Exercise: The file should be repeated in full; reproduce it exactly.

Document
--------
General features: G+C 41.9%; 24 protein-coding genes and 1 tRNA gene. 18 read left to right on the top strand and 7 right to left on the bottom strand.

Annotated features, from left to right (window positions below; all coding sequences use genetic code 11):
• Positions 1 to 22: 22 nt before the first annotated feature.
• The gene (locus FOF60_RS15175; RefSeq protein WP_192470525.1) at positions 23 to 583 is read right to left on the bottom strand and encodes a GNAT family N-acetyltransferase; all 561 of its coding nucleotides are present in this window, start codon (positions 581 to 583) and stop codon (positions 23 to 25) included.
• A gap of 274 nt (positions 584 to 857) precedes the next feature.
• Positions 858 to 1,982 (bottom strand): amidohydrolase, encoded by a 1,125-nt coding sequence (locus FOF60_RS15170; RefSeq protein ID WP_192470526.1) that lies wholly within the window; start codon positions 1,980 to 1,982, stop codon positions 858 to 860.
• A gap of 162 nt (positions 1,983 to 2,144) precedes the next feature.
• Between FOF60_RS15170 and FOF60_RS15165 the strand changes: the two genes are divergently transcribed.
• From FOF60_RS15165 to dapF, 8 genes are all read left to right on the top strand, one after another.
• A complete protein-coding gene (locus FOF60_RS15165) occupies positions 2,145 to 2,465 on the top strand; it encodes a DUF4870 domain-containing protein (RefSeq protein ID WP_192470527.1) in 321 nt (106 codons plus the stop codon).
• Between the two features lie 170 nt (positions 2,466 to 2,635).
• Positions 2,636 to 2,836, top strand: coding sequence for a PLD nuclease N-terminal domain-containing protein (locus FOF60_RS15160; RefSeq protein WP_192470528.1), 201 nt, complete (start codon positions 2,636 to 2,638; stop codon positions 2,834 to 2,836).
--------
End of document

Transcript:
General features: G+C 41.9%; 24 protein-coding genes and 1 tRNA gene. 18 read left to right on the top strand and 7 right to left on the bottom strand.

Annotated features, from left to right (window positions below; all coding sequences use genetic code 11):
• Positions 1 to 22: 22 nt before the first annotated feature.
• The gene (locus FOF60_RS15175; RefSeq protein WP_192470525.1) at positions 23 to 583 is read right to left on the bottom strand and encodes a GNAT family N-acetyltransferase; all 561 of its coding nucleotides are present in this window, start codon (positions 581 to 583) and stop codon (positions 23 to 25) included.
• A gap of 274 nt (positions 584 to 857) precedes the next feature.
• Positions 858 to 1,982 (bottom strand): amidohydrolase, encoded by a 1,125-nt coding sequence (locus FOF60_RS15170; RefSeq protein ID WP_192470526.1) that lies wholly within the window; start codon positions 1,980 to 1,982, stop codon positions 858 to 860.
• A gap of 162 nt (positions 1,983 to 2,144) precedes the next feature.
• Between FOF60_RS15170 and FOF60_RS15165 the strand changes: the two genes are divergently transcribed.
• From FOF60_RS15165 to dapF, 8 genes are all read left to right on the top strand, one after another.
• A complete protein-coding gene (locus FOF60_RS15165) occupies positions 2,145 to 2,465 on the top strand; it encodes a DUF4870 domain-containing protein (RefSeq protein ID WP_192470527.1) in 321 nt (106 codons plus the stop codon).
• Between the two features lie 170 nt (positions 2,466 to 2,635).
• Positions 2,636 to 2,836, top strand: coding sequence for a PLD nuclease N-terminal domain-containing protein (locus FOF60_RS15160; RefSeq protein WP_192470528.1), 201 nt, complete (start codon positions 2,636 to 2,638; stop codon positions 2,834 to 2,836).